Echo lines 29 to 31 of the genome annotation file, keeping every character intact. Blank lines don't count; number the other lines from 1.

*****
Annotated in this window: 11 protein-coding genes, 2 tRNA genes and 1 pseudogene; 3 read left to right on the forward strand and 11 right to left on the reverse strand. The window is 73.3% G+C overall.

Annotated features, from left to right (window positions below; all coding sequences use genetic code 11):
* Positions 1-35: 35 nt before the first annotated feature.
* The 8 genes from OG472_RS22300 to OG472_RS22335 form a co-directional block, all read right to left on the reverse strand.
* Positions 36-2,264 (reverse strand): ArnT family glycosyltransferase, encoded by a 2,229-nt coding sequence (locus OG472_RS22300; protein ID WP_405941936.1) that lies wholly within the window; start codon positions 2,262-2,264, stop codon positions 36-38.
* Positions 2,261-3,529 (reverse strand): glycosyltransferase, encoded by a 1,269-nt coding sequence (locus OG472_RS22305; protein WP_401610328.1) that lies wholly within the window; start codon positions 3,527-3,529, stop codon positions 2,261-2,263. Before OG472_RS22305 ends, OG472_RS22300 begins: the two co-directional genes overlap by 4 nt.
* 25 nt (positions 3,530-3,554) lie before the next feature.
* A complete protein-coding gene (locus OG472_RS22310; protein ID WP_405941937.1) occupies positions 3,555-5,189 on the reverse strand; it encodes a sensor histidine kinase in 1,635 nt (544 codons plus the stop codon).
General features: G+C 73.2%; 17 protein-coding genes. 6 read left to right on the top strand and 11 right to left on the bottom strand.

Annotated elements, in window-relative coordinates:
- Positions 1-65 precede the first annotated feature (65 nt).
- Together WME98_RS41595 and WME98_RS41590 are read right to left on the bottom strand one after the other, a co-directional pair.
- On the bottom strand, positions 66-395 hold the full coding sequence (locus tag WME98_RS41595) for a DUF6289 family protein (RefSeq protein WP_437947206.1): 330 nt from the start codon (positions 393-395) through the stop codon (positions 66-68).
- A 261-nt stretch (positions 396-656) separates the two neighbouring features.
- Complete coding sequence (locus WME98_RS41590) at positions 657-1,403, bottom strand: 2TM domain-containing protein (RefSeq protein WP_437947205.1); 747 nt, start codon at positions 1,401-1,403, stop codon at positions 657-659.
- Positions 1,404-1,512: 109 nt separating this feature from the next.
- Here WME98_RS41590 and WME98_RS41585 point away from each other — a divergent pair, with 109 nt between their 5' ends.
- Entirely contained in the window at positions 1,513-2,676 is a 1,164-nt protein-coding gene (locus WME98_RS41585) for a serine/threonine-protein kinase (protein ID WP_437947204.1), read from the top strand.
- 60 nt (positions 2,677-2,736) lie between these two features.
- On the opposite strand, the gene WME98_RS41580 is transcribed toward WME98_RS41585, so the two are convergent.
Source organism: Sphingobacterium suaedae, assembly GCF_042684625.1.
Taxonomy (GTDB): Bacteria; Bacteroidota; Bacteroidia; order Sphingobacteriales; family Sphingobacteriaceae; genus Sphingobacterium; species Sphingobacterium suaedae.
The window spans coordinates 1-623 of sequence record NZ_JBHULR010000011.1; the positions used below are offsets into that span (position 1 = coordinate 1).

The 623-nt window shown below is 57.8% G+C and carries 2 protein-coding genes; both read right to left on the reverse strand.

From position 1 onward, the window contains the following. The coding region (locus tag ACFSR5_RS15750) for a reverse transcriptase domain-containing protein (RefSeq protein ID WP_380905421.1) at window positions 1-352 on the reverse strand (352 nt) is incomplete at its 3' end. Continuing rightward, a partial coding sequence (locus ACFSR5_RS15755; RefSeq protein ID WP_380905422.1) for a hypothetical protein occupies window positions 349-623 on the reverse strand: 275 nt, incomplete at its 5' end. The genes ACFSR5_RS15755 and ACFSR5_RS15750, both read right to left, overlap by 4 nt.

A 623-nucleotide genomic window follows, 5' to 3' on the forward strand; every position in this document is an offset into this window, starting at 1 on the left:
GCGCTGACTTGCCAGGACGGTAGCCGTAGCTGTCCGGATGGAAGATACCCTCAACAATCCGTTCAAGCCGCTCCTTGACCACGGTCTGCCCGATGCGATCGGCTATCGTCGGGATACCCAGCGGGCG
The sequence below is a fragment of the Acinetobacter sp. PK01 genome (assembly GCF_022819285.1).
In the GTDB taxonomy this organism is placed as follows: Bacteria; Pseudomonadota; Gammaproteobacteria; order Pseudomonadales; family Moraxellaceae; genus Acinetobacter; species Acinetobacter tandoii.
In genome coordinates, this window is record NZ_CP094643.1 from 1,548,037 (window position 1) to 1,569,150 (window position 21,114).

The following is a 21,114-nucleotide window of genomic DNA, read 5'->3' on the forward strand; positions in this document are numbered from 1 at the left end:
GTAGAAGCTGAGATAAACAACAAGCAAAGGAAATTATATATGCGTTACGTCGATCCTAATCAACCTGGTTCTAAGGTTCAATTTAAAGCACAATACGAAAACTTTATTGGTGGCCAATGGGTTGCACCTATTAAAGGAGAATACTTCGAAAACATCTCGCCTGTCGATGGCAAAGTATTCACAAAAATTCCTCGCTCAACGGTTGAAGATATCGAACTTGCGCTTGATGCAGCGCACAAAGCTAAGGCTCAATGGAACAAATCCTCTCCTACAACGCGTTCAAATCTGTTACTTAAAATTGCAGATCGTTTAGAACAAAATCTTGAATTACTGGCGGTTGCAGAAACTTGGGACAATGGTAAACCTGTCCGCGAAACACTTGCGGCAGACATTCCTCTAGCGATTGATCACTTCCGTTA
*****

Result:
In the GTDB taxonomy this organism is placed as follows: Bacteria; Pseudomonadota; Gammaproteobacteria; order Pseudomonadales; family Moraxellaceae; genus Acinetobacter; species Acinetobacter tandoii.
In genome coordinates, this window is record NZ_CP094643.1 from 1,548,037 (window position 1) to 1,569,150 (window position 21,114).

The following is a 21,114-nucleotide window of genomic DNA, read 5'->3' on the forward strand; positions in this document are numbered from 1 at the left end: